Nevarez et al v. Sumavision SFO LLC et al, No. 5:2017cv03137 - Document 25 (N.D. Cal. 2018)

Court Description: ORDER DENYING 13 DEFENDANT'S MOTION TO DISMISS THE COMPLAINT. Signed by Judge Beth Labson Freeman on 2/12/2018. (blflc2S, COURT STAFF) (Filed on 2/12/2018)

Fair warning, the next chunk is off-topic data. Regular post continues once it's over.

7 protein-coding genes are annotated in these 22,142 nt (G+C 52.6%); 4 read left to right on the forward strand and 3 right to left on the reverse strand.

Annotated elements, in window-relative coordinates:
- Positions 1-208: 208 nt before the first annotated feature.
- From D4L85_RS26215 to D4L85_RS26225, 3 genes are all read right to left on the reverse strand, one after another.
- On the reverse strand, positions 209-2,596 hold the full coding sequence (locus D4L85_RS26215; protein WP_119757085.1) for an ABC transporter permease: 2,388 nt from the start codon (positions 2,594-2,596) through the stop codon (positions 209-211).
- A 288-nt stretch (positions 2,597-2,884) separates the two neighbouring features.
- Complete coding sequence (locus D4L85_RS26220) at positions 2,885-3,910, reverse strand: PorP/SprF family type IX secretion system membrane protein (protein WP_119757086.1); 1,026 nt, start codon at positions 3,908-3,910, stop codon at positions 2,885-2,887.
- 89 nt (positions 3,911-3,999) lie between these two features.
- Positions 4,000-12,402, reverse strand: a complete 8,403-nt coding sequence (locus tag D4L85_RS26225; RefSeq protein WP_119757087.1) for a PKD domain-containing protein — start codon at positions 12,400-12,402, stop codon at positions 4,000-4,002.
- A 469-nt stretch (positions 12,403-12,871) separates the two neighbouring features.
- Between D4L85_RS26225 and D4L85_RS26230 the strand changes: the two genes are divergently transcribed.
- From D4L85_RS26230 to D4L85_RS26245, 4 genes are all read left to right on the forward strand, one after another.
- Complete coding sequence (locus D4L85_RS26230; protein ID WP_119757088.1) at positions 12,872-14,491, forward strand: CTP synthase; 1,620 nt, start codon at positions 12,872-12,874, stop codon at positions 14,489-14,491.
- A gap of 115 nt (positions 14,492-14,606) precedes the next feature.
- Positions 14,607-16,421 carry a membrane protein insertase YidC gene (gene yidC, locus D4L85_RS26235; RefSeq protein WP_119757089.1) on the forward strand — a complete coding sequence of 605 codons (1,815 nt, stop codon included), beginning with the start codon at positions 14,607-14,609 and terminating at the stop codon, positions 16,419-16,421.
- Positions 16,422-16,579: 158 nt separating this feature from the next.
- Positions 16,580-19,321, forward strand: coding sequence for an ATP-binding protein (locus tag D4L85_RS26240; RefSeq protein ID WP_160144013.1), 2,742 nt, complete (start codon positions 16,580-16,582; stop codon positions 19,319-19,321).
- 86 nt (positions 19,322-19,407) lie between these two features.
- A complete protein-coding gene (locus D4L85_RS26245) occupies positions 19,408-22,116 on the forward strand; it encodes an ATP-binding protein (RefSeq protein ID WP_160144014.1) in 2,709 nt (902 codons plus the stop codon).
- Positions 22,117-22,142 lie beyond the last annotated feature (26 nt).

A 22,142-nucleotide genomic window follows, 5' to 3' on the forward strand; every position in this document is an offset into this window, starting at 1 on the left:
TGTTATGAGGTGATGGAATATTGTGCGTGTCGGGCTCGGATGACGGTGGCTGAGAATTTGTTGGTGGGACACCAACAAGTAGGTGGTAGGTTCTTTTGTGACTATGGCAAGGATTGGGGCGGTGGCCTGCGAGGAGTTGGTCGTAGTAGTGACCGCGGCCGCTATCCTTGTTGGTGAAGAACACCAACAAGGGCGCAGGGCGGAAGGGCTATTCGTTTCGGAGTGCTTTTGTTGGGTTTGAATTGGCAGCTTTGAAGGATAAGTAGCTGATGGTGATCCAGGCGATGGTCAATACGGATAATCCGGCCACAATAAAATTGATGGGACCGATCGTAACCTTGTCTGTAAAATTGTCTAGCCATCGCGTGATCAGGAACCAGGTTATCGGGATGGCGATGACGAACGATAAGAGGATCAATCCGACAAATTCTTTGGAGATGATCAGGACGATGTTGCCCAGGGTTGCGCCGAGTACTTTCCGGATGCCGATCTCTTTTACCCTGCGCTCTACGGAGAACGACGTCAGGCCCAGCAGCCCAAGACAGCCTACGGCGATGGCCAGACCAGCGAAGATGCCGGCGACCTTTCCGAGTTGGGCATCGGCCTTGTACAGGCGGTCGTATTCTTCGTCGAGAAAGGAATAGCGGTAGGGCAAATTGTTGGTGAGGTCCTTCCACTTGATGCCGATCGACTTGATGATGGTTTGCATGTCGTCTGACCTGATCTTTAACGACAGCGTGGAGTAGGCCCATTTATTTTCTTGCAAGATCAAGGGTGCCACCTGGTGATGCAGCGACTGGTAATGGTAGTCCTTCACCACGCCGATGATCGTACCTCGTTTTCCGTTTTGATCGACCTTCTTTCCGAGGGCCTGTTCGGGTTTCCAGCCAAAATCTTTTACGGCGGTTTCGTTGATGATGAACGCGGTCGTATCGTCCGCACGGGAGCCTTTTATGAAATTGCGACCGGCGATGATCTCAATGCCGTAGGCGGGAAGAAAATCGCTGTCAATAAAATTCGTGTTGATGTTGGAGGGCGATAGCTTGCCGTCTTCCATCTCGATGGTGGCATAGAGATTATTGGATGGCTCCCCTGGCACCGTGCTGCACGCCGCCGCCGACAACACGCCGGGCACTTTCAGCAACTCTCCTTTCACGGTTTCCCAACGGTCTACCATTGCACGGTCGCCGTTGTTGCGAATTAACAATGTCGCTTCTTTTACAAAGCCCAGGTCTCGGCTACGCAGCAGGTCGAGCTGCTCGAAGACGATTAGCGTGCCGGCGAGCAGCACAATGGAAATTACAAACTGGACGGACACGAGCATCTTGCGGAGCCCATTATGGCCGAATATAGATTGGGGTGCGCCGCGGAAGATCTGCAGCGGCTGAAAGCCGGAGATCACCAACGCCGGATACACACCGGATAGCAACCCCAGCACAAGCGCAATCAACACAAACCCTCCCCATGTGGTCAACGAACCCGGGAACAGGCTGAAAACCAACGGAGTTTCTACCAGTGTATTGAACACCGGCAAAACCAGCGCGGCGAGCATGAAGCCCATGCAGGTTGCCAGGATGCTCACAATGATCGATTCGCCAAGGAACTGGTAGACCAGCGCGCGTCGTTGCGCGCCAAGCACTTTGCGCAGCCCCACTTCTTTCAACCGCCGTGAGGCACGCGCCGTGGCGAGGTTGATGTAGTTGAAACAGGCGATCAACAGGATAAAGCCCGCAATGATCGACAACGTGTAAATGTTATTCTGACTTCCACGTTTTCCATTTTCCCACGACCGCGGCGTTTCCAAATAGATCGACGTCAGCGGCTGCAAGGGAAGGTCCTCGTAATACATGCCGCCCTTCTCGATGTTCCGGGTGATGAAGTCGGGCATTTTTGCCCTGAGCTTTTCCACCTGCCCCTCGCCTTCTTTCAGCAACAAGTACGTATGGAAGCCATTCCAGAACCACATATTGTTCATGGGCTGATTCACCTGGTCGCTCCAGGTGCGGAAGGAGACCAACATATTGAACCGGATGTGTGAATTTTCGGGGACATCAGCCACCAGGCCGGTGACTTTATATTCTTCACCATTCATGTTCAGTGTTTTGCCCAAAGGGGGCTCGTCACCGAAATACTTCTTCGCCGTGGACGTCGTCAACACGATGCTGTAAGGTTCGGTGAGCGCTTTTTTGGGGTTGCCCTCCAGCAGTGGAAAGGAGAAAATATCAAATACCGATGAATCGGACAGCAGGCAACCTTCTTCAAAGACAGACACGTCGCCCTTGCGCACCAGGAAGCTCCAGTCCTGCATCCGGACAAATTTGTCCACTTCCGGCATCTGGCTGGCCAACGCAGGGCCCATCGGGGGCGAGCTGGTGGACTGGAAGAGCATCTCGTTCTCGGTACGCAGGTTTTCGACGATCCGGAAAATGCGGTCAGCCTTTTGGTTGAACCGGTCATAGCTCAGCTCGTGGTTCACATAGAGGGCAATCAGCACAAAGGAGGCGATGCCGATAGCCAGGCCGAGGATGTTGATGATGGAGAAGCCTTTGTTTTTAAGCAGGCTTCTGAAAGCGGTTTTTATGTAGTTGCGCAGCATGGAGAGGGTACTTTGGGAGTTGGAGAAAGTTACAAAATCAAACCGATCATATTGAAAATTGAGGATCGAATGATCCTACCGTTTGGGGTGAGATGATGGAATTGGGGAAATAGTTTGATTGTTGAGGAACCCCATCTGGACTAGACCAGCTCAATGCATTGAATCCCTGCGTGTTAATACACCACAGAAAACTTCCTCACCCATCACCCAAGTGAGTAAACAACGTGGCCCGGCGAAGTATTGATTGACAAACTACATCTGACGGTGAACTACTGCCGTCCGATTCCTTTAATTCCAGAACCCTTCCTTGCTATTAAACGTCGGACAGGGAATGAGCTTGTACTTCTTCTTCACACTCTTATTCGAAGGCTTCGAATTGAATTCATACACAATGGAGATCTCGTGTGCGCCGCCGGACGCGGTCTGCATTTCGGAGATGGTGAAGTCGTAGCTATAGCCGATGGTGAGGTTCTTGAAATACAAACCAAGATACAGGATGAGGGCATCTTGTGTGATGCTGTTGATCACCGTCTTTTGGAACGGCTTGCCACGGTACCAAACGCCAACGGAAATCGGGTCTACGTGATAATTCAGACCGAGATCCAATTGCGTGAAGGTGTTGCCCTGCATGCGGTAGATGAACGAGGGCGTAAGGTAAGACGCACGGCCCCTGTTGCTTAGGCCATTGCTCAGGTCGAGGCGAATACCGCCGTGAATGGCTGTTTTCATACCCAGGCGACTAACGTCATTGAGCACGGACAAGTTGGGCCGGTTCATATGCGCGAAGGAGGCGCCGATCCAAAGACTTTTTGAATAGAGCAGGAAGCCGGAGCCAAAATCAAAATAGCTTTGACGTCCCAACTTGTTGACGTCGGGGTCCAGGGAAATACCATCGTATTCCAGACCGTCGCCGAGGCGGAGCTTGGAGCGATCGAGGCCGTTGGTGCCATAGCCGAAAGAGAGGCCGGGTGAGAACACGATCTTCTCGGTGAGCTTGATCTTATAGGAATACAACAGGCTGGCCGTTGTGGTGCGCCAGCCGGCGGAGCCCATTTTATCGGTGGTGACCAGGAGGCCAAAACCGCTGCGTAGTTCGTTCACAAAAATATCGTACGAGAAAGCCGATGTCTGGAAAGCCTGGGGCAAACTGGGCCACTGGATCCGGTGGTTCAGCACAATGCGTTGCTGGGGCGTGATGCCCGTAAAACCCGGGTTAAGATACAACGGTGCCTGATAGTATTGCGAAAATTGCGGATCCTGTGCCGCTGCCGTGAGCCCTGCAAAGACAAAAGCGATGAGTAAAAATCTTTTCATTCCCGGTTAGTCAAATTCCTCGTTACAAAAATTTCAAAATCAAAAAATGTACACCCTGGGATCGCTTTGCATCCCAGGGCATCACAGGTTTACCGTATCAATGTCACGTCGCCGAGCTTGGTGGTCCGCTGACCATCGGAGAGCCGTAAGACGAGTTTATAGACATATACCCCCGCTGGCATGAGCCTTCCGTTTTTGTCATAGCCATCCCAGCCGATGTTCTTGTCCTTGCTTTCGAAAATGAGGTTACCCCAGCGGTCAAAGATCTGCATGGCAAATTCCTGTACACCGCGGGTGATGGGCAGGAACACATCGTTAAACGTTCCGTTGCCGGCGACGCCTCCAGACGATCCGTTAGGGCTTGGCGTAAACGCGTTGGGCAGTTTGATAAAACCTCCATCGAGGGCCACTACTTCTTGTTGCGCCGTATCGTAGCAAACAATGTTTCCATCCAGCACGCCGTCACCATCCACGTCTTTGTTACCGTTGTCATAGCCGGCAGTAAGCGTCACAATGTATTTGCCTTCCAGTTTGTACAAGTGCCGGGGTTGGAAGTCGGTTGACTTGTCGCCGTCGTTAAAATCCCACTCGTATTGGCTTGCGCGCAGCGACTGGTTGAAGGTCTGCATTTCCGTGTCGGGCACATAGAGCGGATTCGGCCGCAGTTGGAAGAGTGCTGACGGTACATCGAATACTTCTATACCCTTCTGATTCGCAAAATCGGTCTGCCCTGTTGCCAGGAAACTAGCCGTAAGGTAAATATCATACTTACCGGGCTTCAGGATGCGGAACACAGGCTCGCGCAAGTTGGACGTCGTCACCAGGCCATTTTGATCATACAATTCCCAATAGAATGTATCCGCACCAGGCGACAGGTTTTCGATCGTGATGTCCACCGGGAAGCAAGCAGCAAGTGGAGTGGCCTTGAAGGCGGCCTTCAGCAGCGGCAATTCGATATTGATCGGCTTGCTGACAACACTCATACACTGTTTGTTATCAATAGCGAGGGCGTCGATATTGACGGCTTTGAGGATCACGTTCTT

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1 UNITED STATES DISTRICT COURT 2 NORTHERN DISTRICT OF CALIFORNIA 3 SAN JOSE DIVISION 4 5 ABDUL NEVAREZ, ET AL., Plaintiffs, 6 v. 7 8 Case No. 17-cv-03137-BLF SUMAVISION SFO LLC, ORDER DENYING DEFENDANT’S MOTION TO DISMISS THE COMPLAINT Defendant. 9 10 United States District Court Northern District of California 11 Before the Court is Defendant Sumavision SFO LLC’s (“Defendant”) motion to dismiss 12 Plaintiffs Abdul Nevarez and Priscilla Nevarez’s (collectively, “Plaintiffs”) Complaint in this 13 action brought pursuant to the Americans with Disabilities Act (“ADA”) and the California Unruh 14 Civil Rights Act (“Unruh Act”). See ECF 13 (“Mot.”). The Court previously found this motion 15 suitable for disposition without oral argument pursuant to Civil Local Rule 7-1(b) and vacated the 16 hearing scheduled for February 1, 2018. See ECF 24. For the reasons that follow, Defendant’s 17 motion to dismiss the Complaint is DENIED. 18 I. BACKGROUND 19 The following facts are taken from Plaintiffs’ Complaint and are accepted as true on a 20 motion to dismiss. See ECF 1 (“Compl.”). Plaintiff Abdul Nevarez is a right leg above-the-knee 21 amputee who requires use of a wheelchair for mobility. Compl. ¶ 8. Prior to his injury that 22 rendered him disabled, Abdul Nevarez was an avid golfer and has continued to golf after his 23 injury. Id. ¶ 2. Abdul’s wife, Priscilla Nevarez, is not disabled but accompanies her husband 24 golfing and assists him with making golf arrangements. Id. ¶¶ 2, 8. Defendant is the owner and 25 operator of Coyote Creek golf course. Id. ¶ 9. 26 Plaintiffs allege that Defendant’s golf course is a public accommodation that is subject to 27 the requirements of Title III of the ADA. Id. ¶ 12. Plaintiffs further allege that through its 28 operation of Coyote Creek, Defendant has denied persons with mobility disabilities the full and 1 equal enjoyment of its facilities. Id. ¶ 14. For example, on or about October 13, 2016, Priscilla 2 Nevarez called Coyote Creek to book a tee time for herself and Abdul Nevarez. Id. ¶ 16. Priscilla 3 spoke with Defendant’s employee, booked a tee time, and requested a ParaGolfer adaptive golf 4 cart for Abdul to use. Id. The employee responded that Coyote Creek only has regular golf carts, 5 not adaptive golf carts. Id. On March 21, 2017, Priscilla attempted to follow up with Defendant’s 6 management via e-mail regarding Coyote Creek’s lack of golf carts for disabled players. Id. ¶ 17. 7 Priscilla emailed an address listed on Defendant’s website, but the email as returned as 8 undeliverable. Id. Priscilla made several attempts to e-mail Defendant’s management at Coyote Creek 10 regarding her husband’s access to the golf course but has not received any response. Id. ¶¶ 18, 19. 11 United States District Court Northern District of California 9 Plaintiffs also refer to the existence of other barriers at Coyote Creek that violate the ADA but that 12 Plaintiffs have not yet encountered because they are unable to play golf at Coyote Creek due to 13 Abdul’s disability. Id. ¶¶ 20, 21. 14 Plaintiffs filed this action against Defendant on May 31, 2017 alleging disability 15 discrimination in violation of (1) Title III of the ADA; and (2) the Unruh Act. See Compl. 16 Defendant timely moved to dismiss the Complaint. See generally Mot. 17 II. LEGAL STANDARD 18 A motion to dismiss under Rule 12(b)(6) concerns what facts a plaintiff must plead on the 19 face of the complaint. Under Rule 8(a)(2) of the Federal Rules of Civil Procedure, a complaint 20 must include “a short and plain statement of the claim showing that the pleader is entitled to 21 relief.” Any complaint that does not meet this requirement can be dismissed pursuant to Rule 22 12(b)(6). A “short and plain statement” demands that a plaintiff plead “enough facts to state a 23 claim to relief that is plausible on its face,” Bell Atl. Corp. v. Twombly, 550 U.S. 544, 570 (2007), 24 which requires that “the plaintiff plead factual content that allows the court to draw the reasonable 25 inference that the defendant is liable for the misconduct alleged.” Ashcroft v. Iqbal, 556 U.S. 662, 26 678 (2009). The Court must “accept factual allegations in the complaint as true and construe the 27 pleadings in the light most favorable to the nonmoving party.” Manzarek v. St. Paul Fire & 28 Marine Ins. Co., 519 F.3d 1025, 1031 (9th Cir. 2008). 2 1 III. REQUEST FOR JUDICIAL NOTICE 2 The Court first addresses Defendant’s request for judicial notice in support of its motion to 3 dismiss. See ECF 14 (“RJN”). Although a district court generally may not consider any material 4 beyond the pleadings in ruling on a Rule 12(b)(6) motion, the Court may take judicial notice of 5 documents referenced in the complaint, as well as matters in the public record, without converting 6 a motion to dismiss into one for summary judgment. See Lee v. City of LA., 250 F.3d 668, 688-89 7 (9th Cir. 2001), overruled on other grounds by Galbraith v. Cty. of Santa Clara, 307 F.3d 1119, 8 1125-26 (9th Cir. 2002). In addition, the Court may take judicial notice of matters that are either 9 “generally known within the trial court’s territorial jurisdiction” or “can be accurately and readily 10 determined from sources whose accuracy cannot reasonably be questioned.” Fed. R. Evid. 201(b). United States District Court Northern District of California 11 Defendant requests that the Court take judicial notice of the “fact” that the ParaGolfer 12 adaptive golf cart is a wheelchair. See RJN at 2. To authenticate this fact, Defendant requests 13 judicial notice of screenshots from three websites demonstrating that the ParaGolfer is marketed to 14 the public as a wheelchair, and is identified as a wheelchair by the manufacturer and sellers of the 15 device. See RJN Exh. A-C. Defendant also requests judicial notice of a “510(k) Summary of 16 Safety and Effectiveness” for the ParaGolfer that was submitted to the Food and Drug 17 Administration (“FDA”) on August 7, 2006. RJN Exh. D. Defendant argues that these documents 18 “definitively” settle the question of whether the ParaGolfer device is a wheelchair. See RJN at 3. 19 Plaintiffs oppose Defendant’s request for judicial notice on the grounds that the websites 20 cannot be authenticated and all of the documents lack probative value. See ECF 19 (“Obj. to 21 RJN”). Plaintiffs have also filed two declarations in support of their objections. See ECF 20, 21. 22 Because Exhibit D to Defendant’s RJN is a document available on the FDA’s website, the 23 Court finds that it is a public record that is properly subject to judicial notice. See Daniels–Hall v. 24 Nat’l Educ. Ass’n, 629 F.3d 992, 998–99 (9th Cir. 2010) (granting judicial notice of information 25 contained on a government website); see also Nevarez v. Canyon Lakes Golf Course & Brewery 26 LLC, No. 4:17-CV-03247-KAW, 2017 WL 5479649, at *3 (N.D. Cal. Nov. 15, 2017) (granting 27 judicial notice of the same “510(k) Summary” submitted to the FDA that is at issue in this case). 28 However, Defendant provides no support for the authenticity of the screenshots of websites 3 1 submitted as Exhibits A through C, and the Court finds that their authenticity is not capable of 2 accurate and ready determination by resort to sources whose accuracy cannot reasonably be 3 questioned. See Fed. R. Evid. 201(b). 4 Accordingly, the Court GRANTS Defendant’s request for judicial notice of Exhibit D, and 5 DENIES the request to take judicial notice of Exhibits A, B, and C. With respect to Plaintiffs’ 6 supplemental declarations, the Court does not consider them but instead relies on the well-pled 7 allegations in the Complaint. 8 IV. DISCUSSION 9 Defendant moves to dismiss the Complaint on several grounds, which the Court addresses in turn. As discussed below, the Court finds that many of Defendant’s arguments go beyond the 11 United States District Court Northern District of California 10 pleadings in this case and require a factual record in order for the Court to determine whether 12 Defendant’s denial of Plaintiffs’ request for a ParaGolfer constitutes a violation of the ADA or the 13 Unruh Act. 14 First, Defendant argues that it is not required to “alter its inventory” to include accessible 15 or special goods for individuals with disabilities, such as the ParaGolfer. See Mot. at 4-5 (quoting 16 28 C.F.R. § 36.307(a)). Plaintiffs respond that a golf cart is not a “good” within the meaning of 17 § 36.307(a), but rather it is part of the “facility.” See Opp’n at 5-6, ECF 18. Both parties cite to 18 the Ninth Circuit’s decision in Karczewski v. DCH Mission Valley LLC, which held that the 19 plaintiff had stated an ADA claim against a defendant car dealership that failed to provide hand 20 controls for disabled patrons to test drive cars. 862 F.3d 1006, 1011 (9th Cir. 2017). The Ninth 21 Circuit determined that the plaintiff had adequately alleged that temporarily installing hand 22 controls was a reasonable modification necessary to accommodate patrons with disabilities. Id. 23 The Ninth Circuit recognized the exception set forth in 28 C.F.R. § 36.307(b) to the 24 general rule of subsection (a), which requires that a “public accommodation shall order accessible 25 or special goods at the request of an individual with disabilities” in some circumstances. See 26 Karczewski, 862 F.3d at 1014 (citing § 36.307(b)). Such circumstances include when accessible 27 or special goods can be obtained for a supplier with whom the public accommodation customarily 28 does business. § 36.307(b). In Nevarez v. Canyon Lakes Golf Course & Brewery LLC, a nearly 4 1 identical case brought by the same Plaintiffs against a different golf course, the court rejected the 2 defendant’s argument that it was not required to alter its inventory because “[w]hether obtaining 3 such a golf cart is readily achievable…is not properly resolved at the pleadings stage.” No. 4:17- 4 CV-03247-KAW, 2017 WL 5479649, at *3 (N.D. Cal. Nov. 15, 2017). Without a factual record, 5 this Court cannot determine whether the circumstances of § 36.307(b) apply to the facts of this 6 case, or whether the ParaGolfer is a “good” within the meaning of § 36.307(a). 7 Taking the well-pled allegations in the Complaint as true, Plaintiffs have adequately 8 alleged that Defendant violated the ADA by failing to make reasonable modifications in policies, 9 practices, or procedures at Coyote Creek when these modifications were necessary to accommodate persons with disabilities such as Abdul Nevarez. See Compl. ¶ 34; see also 11 United States District Court Northern District of California 10 Karczewski, 862 F.3d at 1011 (“In sum, taking the allegations in the complaint as true, Plaintiff 12 has stated a claim that Defendant discriminated against him by failing to make a reasonable 13 modification to a policy, practice, or procedure.”) Moreover, it is reasonable to infer from 14 Plaintiffs’ allegations that Defendant’s access to suppliers of regular golf carts meant that 15 Defendant could also obtain adaptive golf carts such as the ParaGolfer. Compl. ¶ 16; accord 16 Canyon Lakes, No. 4:17-CV-03247-KAW, 2017 WL 5479649, at *3 (N.D. Cal. Nov. 15, 2017). 17 For the foregoing reasons, Defendant’s motion to dismiss the Complaint on the grounds that it is 18 not required to alter its inventory is DENIED. 19 Defendant next points to ADA Regulation § 36.306 which provides that a public 20 accommodation is not required “to provide its customers, clients, or participants with personal 21 devices, such as wheelchairs…” 28 C.F.R. § 36.306. Relying on its request for judicial notice, 22 Defendant argues that the ParaGolfer is a wheelchair. See Mot. at 5; see also RJN. Plaintiffs 23 oppose this argument by pointing to the Complaint which alleges that the ParaGolfer is an 24 “adaptive golf cart,” and contains no allegation that the ParaGolfer is a wheelchair. See Opp’n at 25 7; Compl. ¶ 16. Plaintiffs offer two declarations to counter Defendant’s argument that the 26 ParaGolfer is a wheelchair, which the Court does not consider. See ECF 20, 21. The parties’ 27 dispute over whether an adaptive golf cart is a “wheelchair” or “personal device” within the 28 meaning of § 36.306 clearly goes beyond the pleadings and is not properly resolved on a motion to 5 1 dismiss. Accord Canyon Lakes, No. 4:17-CV-03247-KAW, 2017 WL 5479649, at *4 (N.D. Cal. 2 Nov. 15, 2017) (“The determination of whether the ParaGolfer is a wheelchair requires evidence 3 far beyond the pleadings, and must be decided on a motion for summary judgment.”) 4 Accordingly, Defendant’s motion to dismiss the Complaint on the grounds that the ParaGolfer is a 5 wheelchair is DENIED. Turning to Plaintiffs’ second cause of action, Defendant argues that in order to establish a 7 violation of the Unruh Act that is “independent of a claim under the ADA,” a plaintiff must plead 8 intentional discrimination. See Mot. at 5. In opposition, Plaintiffs make clear that their Unruh Act 9 claim is premised on the alleged ADA violation, which does not require a showing of intentional 10 discrimination. See Opp’n at 8; see also Wilson v. Haria & Gogri Corp., 479 F. Supp. 2d 1127, 11 United States District Court Northern District of California 6 1141 (E.D. Cal. 2007) (“In sum, the court concludes that a plaintiff may obtain damages under the 12 Unruh Act for violations of the ADA even without a showing of intentional discrimination.”) 13 Here, Defendant concedes that an ADA violation on its own constitutes a violation of the Unruh 14 Act. See Mot. at 6 (citing Cal. Civ. Code 51(f)). Defendant’s arguments regarding Unruh Act 15 claims “independent of” ADA claims are therefore inapplicable. Because the Court finds that 16 Plaintiffs have adequately alleged a violation of the ADA, Defendant’s motion to dismiss the 17 Unruh Act cause of action is DENIED. 18 For the first time in its reply brief, Defendant raises an argument that Plaintiffs lack 19 standing to pursue “speculative” ADA violations, because the pleading conclusively shows that 20 Plaintiffs have not observed or been deterred by any other conditions, nor have they visited or 21 tried to visit Coyote Creek golf course. See Reply at 6-8, ECF 22. The Court is not persuaded by 22 Defendant’s standing argument, and indeed, “[t]he district court need not consider 23 arguments raised for the first time in a reply brief.” Zamani v. Carnes, 491 F.3d 990, 997 (9th Cir. 24 2007). Moreover, the Court’s review of the Complaint indicates that the only barriers alleged by 25 Plaintiffs are related to Defendant’s failure to (1) maintain a safe, adaptive golf cart in Coyote 26 Creek’s golf cart fleet for use by disabled patrons; and (2) operate accessible tee time booking 27 policies and procedures. See, e.g., Compl. ¶¶ 12, 16, 20, 38, 43, 47. Accordingly, the Court need 28 not determine whether Plaintiffs have standing to pursue claims based on “speculative” ADA 6 1 violations, because Plaintiffs have only adequately alleged the barriers that they actually observed 2 and encountered. 3 V. 4 For the foregoing reasons, Defendant’s motion to dismiss the Complaint is DENIED. 5 ORDER Defendant shall file an Answer on or before March 5, 2018. 6 7 IT IS SO ORDERED. 8 9 10 United States District Court Northern District of California 11 Dated: February 12, 2018 ______________________________________ BETH LABSON FREEMAN United States District Judge 12 13 14 15 16 17 18 19 20 21 22 23 24 25 26 27 28 7